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Explained: Why mounted police are back in Mumbai

A constable astride a horse is seen as more able to command fear and respect from an unruly crowd, which he or she might not have commanded on the ground.

Written by Srinath Rao | Mumbai | Updated: January 23, 2020 7:48:18 am
Explained: Why mounted police are back in Mumbai In the week leading up to Republic Day, the horses have been staying at makeshift stables in Shivaji Park. From next week, they will return to stables in Karjat in Raigad district until the new facility is ready.

On Sunday, Mumbai Police announced the return of the force’s Mounted Unit after a gap of 88 years. For the last four months, the force has been training 13 horses and their riders for the Republic Day Parade at Shivaji Park, Dadar.

Why was the Mounted Unit discontinued?

In 1932, Bombay Police Commissioner Sir Patrick Kelly noted that the rising number of motor vehicles left little space for police horses to move about. Retired Assistant Commissioner of Police and police historian Rohidas Dusar said Kelly decided to replace the animals with patrol cars. The same year, a Motor Transport Unit replaced the Mounted Unit, and stables in South Mumbai, were replaced with garages, fuel pumps and parking spaces.

So, why revive the Mounted Unit?

A constable astride a horse is seen as more able to command fear and respect from an unruly crowd, which he or she might not have commanded on the ground. “Just because it is an old idea, that does not mean it is obsolete. All major cities of the world have mounted units. When used judiciously, they help a lot in crowd control,” said Pranaya Ashok, Deputy Commissioner of Police (Operations) and Mumbai Police spokesperson.

Among the states, Andhra Pradesh, Assam, Bihar, Delhi, Gujarat, Himachal Pradesh, Jharkhand, Karnataka, Kerala, MP, Punjab, Rajasthan, Sikkim, Tamil Nadu, Telangana, Uttarakhand, UP and West Bengal have mounted units, some of which date back to the 18th and 19th centuries.

Subedar (Retd) R T Nirmal, of the 61st Cavalry, who is training the Mumbai Police’s horses and riders, says the horses will be able to navigate Mumbai’s congested roads better. “A rider on a horse will be able to reach a spot much quicker than a police car and report back.”

How large is the unit?

In 2018, then Mumbai Police Commissioner and Subodh Kumar Jaiswal (now Maharashtra DGP) submitted a proposal to acquire 30 horses at a cost of Rs 1.5 crore. The government sanctioned the proposal in March last year, and a 2.5-acre plot at Mumbai Police headquarters in Andheri East was identified to build stables, a riding school, a sand bath, a swimming pool for horses and an administrative unit for riders. Additional provisions were made in the police budget for the upkeep of the horses.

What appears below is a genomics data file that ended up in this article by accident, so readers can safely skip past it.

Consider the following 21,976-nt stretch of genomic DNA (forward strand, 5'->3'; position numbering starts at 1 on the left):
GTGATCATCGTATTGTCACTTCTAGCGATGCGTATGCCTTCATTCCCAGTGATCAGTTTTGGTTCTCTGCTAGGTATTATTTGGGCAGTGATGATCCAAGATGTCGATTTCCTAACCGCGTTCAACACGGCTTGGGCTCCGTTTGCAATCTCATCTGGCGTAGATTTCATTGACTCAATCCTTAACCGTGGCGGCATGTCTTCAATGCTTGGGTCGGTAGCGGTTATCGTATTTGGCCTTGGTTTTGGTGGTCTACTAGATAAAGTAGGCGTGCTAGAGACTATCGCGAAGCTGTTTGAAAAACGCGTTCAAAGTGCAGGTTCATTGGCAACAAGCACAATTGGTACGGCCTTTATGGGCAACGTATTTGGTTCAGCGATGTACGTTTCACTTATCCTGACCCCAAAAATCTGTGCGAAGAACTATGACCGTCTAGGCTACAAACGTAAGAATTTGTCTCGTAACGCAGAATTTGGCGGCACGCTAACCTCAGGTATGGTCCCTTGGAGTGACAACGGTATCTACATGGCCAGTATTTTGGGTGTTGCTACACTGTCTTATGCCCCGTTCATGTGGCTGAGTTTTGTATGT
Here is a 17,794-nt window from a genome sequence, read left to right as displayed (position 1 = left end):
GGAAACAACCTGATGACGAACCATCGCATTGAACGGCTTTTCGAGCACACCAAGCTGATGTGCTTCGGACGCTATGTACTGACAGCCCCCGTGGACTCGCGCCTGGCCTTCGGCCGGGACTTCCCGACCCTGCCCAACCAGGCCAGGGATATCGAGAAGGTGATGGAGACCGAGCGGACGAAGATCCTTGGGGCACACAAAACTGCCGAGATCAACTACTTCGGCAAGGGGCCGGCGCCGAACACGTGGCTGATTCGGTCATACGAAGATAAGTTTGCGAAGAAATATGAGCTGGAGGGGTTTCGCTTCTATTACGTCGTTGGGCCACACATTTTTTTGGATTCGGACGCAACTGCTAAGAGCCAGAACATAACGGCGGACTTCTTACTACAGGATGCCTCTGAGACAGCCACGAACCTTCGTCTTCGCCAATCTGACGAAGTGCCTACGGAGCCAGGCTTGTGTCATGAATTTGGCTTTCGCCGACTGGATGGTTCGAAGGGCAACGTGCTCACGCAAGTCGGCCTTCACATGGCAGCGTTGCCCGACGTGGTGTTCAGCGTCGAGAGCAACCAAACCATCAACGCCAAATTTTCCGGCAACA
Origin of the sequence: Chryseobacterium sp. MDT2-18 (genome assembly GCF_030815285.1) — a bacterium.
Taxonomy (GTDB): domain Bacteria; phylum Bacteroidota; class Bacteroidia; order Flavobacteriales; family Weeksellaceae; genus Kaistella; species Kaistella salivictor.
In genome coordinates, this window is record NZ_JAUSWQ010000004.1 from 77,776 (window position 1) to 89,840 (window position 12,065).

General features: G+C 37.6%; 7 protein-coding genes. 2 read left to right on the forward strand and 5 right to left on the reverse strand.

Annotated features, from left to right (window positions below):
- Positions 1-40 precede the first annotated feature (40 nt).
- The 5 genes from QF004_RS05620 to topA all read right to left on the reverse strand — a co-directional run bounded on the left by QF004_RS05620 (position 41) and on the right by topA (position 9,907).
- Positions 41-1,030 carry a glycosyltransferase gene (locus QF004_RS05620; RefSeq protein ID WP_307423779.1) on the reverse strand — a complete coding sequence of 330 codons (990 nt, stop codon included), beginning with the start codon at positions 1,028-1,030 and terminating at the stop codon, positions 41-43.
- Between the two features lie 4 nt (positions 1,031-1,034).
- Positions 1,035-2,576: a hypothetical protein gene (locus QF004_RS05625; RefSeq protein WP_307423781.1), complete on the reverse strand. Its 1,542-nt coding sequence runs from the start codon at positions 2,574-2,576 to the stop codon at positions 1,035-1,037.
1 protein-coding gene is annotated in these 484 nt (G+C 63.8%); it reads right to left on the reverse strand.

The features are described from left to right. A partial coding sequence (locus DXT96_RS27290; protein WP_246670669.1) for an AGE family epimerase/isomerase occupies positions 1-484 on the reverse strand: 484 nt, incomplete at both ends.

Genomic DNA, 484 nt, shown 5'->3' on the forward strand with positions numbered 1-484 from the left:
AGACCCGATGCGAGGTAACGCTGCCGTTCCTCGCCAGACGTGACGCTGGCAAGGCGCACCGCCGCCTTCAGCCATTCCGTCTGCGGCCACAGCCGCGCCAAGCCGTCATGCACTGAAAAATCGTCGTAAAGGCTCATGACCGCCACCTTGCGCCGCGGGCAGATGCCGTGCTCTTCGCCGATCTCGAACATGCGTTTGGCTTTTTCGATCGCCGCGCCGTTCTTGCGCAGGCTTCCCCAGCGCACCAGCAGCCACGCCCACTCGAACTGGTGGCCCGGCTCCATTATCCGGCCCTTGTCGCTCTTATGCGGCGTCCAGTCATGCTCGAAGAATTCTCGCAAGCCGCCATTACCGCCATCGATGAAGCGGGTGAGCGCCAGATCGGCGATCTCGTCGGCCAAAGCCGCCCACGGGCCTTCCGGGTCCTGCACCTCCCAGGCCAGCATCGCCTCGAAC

In the week leading up to Republic Day, the horses have been staying at makeshift stables in Shivaji Park. From next week, they will return to stables in Karjat in Raigad district until the new facility is ready.

In a video tweeted by Mumbai Police, the riders wore a blue sherwani with silver trimming, white breeches and a pagdi designed by Manish Malhotra.

How and when will the unit be deployed?

The present stable of 13 — seven thoroughbreds named Padmakosha, Shivalik Skies, Divine Solitaire, Beekwerk, Severus and Golden Orchid and six Marwaris named Veer, Toophan, Shera, Chetak, Baadal and Bijli — is still several months away from being deployed. Schedules and details of deployment are yet to fixed.

Since last year, Subedar Nirmal has been getting them acclimatised to patrolling on the beach, walking in water and among dense crowds at Dadar Chowpatty. He also plans to get the horses used to walking on tar, concrete and paver-block surfaced roads, but they will not do so full time. “As and when a law and order situation arises, we will transport the horses to the spot by car and deploy them to bring crowds under control,” an official said.

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